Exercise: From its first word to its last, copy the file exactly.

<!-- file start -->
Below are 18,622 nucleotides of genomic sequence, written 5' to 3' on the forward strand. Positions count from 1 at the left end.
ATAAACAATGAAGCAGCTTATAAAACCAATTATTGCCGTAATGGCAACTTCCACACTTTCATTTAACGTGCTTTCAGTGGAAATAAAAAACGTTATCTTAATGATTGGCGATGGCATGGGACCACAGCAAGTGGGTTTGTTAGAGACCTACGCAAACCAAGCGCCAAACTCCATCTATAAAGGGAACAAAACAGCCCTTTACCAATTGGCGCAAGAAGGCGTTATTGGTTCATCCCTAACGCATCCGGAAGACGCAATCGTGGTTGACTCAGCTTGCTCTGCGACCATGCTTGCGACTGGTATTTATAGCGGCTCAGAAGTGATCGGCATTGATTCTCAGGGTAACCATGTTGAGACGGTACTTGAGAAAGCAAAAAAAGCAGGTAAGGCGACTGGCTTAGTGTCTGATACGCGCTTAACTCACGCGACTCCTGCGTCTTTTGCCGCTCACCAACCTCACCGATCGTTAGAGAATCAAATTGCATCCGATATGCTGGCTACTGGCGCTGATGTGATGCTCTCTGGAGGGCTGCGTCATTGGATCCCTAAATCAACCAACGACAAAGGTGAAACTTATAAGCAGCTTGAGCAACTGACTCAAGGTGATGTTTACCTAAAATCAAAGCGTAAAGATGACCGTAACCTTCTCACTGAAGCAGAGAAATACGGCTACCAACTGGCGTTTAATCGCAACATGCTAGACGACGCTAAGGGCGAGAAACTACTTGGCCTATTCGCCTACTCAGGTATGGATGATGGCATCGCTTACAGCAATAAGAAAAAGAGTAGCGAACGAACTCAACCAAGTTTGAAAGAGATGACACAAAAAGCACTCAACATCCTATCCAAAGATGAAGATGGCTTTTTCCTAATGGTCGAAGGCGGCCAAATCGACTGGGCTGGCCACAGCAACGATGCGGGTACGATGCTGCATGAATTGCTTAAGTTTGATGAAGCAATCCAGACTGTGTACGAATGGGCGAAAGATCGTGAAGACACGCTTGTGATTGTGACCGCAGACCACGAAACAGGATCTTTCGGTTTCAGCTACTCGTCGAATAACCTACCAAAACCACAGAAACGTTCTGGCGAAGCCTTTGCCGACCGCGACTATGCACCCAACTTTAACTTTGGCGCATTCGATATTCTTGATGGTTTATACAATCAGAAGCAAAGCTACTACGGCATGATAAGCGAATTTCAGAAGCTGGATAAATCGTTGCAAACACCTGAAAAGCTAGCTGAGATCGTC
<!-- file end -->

Below are 18,622 nucleotides of genomic sequence, written 5' to 3' on the forward strand. Positions count from 1 at the left end.
ATAAACAATGAAGCAGCTTATAAAACCAATTATTGCCGTAATGGCAACTTCCACACTTTCATTTAACGTGCTTTCAGTGGAAATAAAAAACGTTATCTTAATGATTGGCGATGGCATGGGACCACAGCAAGTGGGTTTGTTAGAGACCTACGCAAACCAAGCGCCAAACTCCATCTATAAAGGGAACAAAACAGCCCTTTACCAATTGGCGCAAGAAGGCGTTATTGGTTCATCCCTAACGCATCCGGAAGACGCAATCGTGGTTGACTCAGCTTGCTCTGCGACCATGCTTGCGACTGGTATTTATAGCGGCTCAGAAGTGATCGGCATTGATTCTCAGGGTAACCATGTTGAGACGGTACTTGAGAAAGCAAAAAAAGCAGGTAAGGCGACTGGCTTAGTGTCTGATACGCGCTTAACTCACGCGACTCCTGCGTCTTTTGCCGCTCACCAACCTCACCGATCGTTAGAGAATCAAATTGCATCCGATATGCTGGCTACTGGCGCTGATGTGATGCTCTCTGGAGGGCTGCGTCATTGGATCCCTAAATCAACCAACGACAAAGGTGAAACTTATAAGCAGCTTGAGCAACTGACTCAAGGTGATGTTTACCTAAAATCAAAGCGTAAAGATGACCGTAACCTTCTCACTGAAGCAGAGAAATACGGCTACCAACTGGCGTTTAATCGCAACATGCTAGACGACGCTAAGGGCGAGAAACTACTTGGCCTATTCGCCTACTCAGGTATGGATGATGGCATCGCTTACAGCAATAAGAAAAAGAGTAGCGAACGAACTCAACCAAGTTTGAAAGAGATGACACAAAAAGCACTCAACATCCTATCCAAAGATGAAGATGGCTTTTTCCTAATGGTCGAAGGCGGCCAAATCGACTGGGCTGGCCACAGCAACGATGCGGGTACGATGCTGCATGAATTGCTTAAGTTTGATGAAGCAATCCAGACTGTGTACGAATGGGCGAAAGATCGTGAAGACACGCTTGTGATTGTGACCGCAGACCACGAAACAGGATCTTTCGGTTTCAGCTACTCGTCGAATAACCTACCAAAACCACAGAAACGTTCTGGCGAAGCCTTTGCCGACCGCGACTATGCACCCAACTTTAACTTTGGCGCATTCGATATTCTTGATGGTTTATACAATCAGAAGCAAAGCTACTACGGCATGATAAGCGAATTTCAGAAGCTGGATAAATCGTTGCAAACACCTGAAAAGCTAGCTGAGATCGTC